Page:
David Jones, a member of our Financial Audit – Tech Team, was recently asked to speak at the Chartered Institute of Public Finance & Accountancy (CIPFA) Local Government Accounting Conference. He told us what he was there for…
There are many ominous-sounding terms in auditing and accounting; risk management, scrutinise, accountability, measured, qualified opinion. But nothing sounds more menacing than IFRS.
Now for those uninitiated, IFRS is not the name of a new Dan Brown novel, but rather a set of Standards incorporated in the Code. The Code in simple terms is a set of rules local government accountants have to follow when they prepare accounts.
I have a particular interest in this as a member of the Local Authority Code Board. We are responsible for producing what is, essentially, the rule book specifying how local authority accounts are prepared.
So when CIPFA needed someone to speak at the Local Government Accounting Conference, who knew about the application of the Code and worked within an audit organisation, I was happy to volunteer.
So on the 18th November, I travelled across to Manchester. The event was bigger than I had expected – about 75 delegates from a number of authorities, some from Wales but many from England. My aim was to talk about IFRS 13 and also about some of the work our Good Practice Team had promoted recently on Faster Closures.
What is IFRS 13 and should I be afraid of it?
IFRS 13 is a complex Standard which, like all Standards, is written primarily with the commercial sector in mind. My speech focused on the work the Local Authority Code Board had been doing to implement this.
Essentially when adopting IFRS 13 in the 2015-16 Code we mitigated much of its effect on the valuation of most property, plant and equipment by requiring it to be carried at ‘current value’ rather than ‘fair value’ thereby removing it from the scope of IFRS 13.
Thus, IFRS 13 is far less of a challenge than it may have been.
It will, however, impact upon the carrying value of surplus assets and investment properties. It may impact upon assets held for sale.
Helpfully, the 2015-16 Code clarifies and emphasises that local authorities should only include disclosures that are material to the presentation of a true and fair view. This may have benefits in relation to the disclosures required by IFRS 13!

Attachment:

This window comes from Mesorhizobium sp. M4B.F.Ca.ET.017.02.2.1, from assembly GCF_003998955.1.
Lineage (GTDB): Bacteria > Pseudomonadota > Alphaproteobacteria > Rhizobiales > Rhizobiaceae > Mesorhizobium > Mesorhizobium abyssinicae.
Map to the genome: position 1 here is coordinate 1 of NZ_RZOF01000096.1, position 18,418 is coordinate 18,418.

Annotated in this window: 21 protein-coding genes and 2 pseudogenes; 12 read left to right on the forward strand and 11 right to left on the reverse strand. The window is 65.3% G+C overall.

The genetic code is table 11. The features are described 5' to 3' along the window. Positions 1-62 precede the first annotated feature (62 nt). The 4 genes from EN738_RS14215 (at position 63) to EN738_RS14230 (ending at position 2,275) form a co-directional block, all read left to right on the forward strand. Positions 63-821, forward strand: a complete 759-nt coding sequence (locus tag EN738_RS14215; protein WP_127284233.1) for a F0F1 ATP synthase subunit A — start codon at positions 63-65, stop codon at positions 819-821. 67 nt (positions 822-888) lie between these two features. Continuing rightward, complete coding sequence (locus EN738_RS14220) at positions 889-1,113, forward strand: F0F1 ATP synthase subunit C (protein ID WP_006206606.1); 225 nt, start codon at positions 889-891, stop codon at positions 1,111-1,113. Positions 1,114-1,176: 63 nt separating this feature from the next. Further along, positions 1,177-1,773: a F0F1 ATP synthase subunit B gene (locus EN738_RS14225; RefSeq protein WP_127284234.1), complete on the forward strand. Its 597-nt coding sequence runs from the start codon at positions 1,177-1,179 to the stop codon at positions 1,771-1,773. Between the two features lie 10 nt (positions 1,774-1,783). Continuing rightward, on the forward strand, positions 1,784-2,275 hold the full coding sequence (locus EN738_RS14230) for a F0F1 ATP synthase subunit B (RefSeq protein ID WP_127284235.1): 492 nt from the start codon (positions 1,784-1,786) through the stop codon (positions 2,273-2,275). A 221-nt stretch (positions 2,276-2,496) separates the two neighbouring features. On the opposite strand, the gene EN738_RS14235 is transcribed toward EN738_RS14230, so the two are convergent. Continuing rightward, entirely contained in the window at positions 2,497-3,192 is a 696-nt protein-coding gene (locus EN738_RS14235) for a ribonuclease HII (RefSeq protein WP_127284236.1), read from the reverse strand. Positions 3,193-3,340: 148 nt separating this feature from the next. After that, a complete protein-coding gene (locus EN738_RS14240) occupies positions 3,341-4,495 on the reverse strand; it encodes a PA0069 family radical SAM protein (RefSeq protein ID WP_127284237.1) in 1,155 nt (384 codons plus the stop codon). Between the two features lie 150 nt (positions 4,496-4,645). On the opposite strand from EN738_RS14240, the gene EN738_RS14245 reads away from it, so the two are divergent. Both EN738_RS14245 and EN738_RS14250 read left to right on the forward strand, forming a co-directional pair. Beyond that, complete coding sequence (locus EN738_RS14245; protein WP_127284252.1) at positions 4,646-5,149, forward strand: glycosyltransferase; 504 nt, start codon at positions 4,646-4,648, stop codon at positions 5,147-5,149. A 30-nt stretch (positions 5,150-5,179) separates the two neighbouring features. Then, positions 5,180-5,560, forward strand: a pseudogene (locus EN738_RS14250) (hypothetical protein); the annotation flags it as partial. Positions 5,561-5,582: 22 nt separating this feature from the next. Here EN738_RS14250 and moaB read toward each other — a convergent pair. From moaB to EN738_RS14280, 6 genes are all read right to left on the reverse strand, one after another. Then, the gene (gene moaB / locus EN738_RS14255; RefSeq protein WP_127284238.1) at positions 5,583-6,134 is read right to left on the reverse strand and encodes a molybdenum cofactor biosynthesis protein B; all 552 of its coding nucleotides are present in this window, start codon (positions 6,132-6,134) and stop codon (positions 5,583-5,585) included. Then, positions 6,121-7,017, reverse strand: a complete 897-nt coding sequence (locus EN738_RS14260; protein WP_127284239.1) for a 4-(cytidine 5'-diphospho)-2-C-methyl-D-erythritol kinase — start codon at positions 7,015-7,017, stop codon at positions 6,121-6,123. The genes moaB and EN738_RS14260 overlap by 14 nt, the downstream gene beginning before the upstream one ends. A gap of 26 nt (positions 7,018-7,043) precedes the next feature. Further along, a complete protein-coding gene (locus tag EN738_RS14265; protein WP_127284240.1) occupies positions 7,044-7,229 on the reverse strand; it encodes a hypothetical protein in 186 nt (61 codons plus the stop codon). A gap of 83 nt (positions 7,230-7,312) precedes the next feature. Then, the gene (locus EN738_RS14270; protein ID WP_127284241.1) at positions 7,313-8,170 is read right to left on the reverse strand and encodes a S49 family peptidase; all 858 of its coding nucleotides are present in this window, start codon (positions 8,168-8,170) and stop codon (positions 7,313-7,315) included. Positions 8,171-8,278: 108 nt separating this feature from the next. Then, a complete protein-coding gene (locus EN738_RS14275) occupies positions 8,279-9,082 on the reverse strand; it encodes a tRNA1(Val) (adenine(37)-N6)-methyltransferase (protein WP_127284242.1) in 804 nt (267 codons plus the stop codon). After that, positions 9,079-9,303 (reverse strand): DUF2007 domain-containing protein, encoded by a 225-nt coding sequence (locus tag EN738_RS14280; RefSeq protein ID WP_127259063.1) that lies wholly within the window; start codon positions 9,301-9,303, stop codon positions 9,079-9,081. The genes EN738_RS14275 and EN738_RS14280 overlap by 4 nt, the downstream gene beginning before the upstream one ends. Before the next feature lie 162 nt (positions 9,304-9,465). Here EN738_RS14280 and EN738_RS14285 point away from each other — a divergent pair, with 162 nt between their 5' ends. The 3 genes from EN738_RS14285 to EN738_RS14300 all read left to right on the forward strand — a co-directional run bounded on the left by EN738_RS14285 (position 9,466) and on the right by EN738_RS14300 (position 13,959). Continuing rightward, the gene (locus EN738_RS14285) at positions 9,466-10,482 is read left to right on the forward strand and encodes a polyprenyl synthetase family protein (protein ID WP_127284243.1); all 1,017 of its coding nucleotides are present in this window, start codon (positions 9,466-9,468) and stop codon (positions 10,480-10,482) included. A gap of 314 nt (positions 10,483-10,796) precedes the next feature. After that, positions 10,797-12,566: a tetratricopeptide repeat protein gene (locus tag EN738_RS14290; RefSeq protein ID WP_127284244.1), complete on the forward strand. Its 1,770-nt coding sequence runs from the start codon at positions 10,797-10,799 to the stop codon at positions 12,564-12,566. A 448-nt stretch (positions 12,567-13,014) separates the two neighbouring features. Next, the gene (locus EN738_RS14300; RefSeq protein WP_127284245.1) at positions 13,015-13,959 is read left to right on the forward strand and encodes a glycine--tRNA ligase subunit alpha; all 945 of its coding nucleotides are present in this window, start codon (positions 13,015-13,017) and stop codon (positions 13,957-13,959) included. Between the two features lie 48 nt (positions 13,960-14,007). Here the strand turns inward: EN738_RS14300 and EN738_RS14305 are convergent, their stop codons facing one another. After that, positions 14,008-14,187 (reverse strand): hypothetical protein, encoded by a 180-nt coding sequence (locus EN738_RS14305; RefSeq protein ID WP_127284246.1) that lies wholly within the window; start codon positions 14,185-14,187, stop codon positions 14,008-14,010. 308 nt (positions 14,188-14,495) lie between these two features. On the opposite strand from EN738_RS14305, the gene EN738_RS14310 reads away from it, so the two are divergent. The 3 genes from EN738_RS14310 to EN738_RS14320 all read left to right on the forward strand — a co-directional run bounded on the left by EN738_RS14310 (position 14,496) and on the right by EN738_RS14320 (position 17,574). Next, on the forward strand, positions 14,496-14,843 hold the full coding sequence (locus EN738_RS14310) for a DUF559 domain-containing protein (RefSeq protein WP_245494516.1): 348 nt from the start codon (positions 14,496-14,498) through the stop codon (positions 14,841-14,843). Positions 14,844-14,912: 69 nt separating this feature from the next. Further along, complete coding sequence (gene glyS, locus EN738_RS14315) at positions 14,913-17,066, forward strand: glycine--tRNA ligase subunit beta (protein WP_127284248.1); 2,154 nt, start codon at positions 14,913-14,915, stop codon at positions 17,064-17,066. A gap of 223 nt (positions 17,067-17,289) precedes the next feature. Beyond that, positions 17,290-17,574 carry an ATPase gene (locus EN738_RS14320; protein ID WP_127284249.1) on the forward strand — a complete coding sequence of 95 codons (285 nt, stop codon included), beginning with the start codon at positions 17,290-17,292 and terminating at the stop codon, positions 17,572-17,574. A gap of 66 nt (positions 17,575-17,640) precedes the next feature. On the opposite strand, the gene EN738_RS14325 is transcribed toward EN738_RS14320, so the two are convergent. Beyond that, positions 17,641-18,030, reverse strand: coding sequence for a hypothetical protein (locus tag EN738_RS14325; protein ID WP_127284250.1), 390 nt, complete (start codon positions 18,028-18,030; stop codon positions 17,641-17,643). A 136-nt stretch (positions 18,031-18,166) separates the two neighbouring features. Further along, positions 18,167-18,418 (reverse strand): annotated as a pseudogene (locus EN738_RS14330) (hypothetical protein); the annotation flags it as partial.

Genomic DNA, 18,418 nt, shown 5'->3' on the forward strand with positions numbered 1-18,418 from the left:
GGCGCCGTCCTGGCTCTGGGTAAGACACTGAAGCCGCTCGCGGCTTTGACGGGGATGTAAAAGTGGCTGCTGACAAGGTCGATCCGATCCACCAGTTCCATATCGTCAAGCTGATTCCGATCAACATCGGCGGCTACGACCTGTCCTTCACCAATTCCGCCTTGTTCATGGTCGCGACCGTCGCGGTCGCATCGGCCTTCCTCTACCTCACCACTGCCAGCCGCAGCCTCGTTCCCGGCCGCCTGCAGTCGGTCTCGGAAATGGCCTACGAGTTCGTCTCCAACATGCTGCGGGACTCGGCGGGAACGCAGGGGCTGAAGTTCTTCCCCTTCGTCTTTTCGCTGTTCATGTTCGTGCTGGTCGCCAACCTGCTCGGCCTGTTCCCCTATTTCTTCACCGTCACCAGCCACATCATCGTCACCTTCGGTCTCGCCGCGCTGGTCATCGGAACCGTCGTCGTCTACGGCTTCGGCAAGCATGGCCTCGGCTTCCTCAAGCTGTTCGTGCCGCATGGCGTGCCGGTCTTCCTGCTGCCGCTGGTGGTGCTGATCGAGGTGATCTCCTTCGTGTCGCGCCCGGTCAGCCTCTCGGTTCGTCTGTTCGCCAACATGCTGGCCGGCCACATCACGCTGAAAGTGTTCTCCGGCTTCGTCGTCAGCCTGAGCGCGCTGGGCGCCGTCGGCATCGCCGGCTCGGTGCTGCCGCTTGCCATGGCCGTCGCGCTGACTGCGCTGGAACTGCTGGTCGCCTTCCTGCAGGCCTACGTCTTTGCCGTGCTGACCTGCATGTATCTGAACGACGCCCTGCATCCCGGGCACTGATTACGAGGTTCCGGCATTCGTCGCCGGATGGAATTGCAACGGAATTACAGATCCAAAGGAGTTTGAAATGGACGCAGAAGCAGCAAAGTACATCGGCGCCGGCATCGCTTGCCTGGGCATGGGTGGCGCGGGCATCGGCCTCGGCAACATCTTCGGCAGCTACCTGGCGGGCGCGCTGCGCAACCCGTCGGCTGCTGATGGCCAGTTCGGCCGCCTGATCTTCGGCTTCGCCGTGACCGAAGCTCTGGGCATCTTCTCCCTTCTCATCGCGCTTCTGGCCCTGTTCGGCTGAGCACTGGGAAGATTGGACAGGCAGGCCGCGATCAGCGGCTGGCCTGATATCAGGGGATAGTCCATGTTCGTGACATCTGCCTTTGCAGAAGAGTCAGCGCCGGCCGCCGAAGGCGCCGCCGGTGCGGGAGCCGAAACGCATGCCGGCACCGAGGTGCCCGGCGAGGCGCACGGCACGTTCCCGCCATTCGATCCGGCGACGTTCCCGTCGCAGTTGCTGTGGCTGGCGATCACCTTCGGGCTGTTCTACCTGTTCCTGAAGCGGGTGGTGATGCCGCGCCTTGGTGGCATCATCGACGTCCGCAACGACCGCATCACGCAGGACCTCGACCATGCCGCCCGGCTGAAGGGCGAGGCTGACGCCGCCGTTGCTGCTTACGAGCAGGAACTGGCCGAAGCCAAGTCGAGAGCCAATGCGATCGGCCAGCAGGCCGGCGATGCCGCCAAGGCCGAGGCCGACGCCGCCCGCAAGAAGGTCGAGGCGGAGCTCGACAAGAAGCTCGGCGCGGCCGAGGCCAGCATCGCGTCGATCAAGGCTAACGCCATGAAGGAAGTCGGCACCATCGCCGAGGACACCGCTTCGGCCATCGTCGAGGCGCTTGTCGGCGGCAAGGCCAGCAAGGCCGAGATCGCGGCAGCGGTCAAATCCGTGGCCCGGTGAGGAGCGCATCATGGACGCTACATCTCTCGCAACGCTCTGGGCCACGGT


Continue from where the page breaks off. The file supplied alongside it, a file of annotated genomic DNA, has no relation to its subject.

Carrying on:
‘Not about peddling faster’
I also spoke about the topic of recent Shared Learning Seminars organised by our Good Practice Team on Faster Closures. You can find out more about it on our website, but the real thing I wanted to drive home is that faster closing has benefits beyond the earlier publication of accounts. It improves the financial information available to decision-makers throughout the year.
Faster closing isn’t about accountants and auditors peddling faster. It requires a fundamental review of financial management arrangements, including regular hard closures of accounts. It will also require a fundamental overhaul of the audit approach.
Takeaways from the conference
The key purpose of my presentation was to alert local authority accountants to the issues that auditors would be considering in planning the 2015-16 audit. Accountants knowing the issues we’ll be looking at in an audit has benefits for us as well as them. In addition to IFRS 13 and materiality, I highlighted potential issues relating to the valuation of housing stock and specialised assets (DRC valuations). I also acknowledged audit implications of recognising the current value of the Highways Network Asset in 2016-17.
About the Author
David is Technical Manager (Local Government) with the Wales Audit Office, his role is to provide advice, guidance and training to auditors regarding audit and accounting issues relating to local government bodies.
Prior to joining District Audit/Audit Commission in 1989, David spent 19 years in local government. He is member of the CIPFA/LASAAC Local Authority Code Board and CIPFA’s Local Authority Accounting Panel.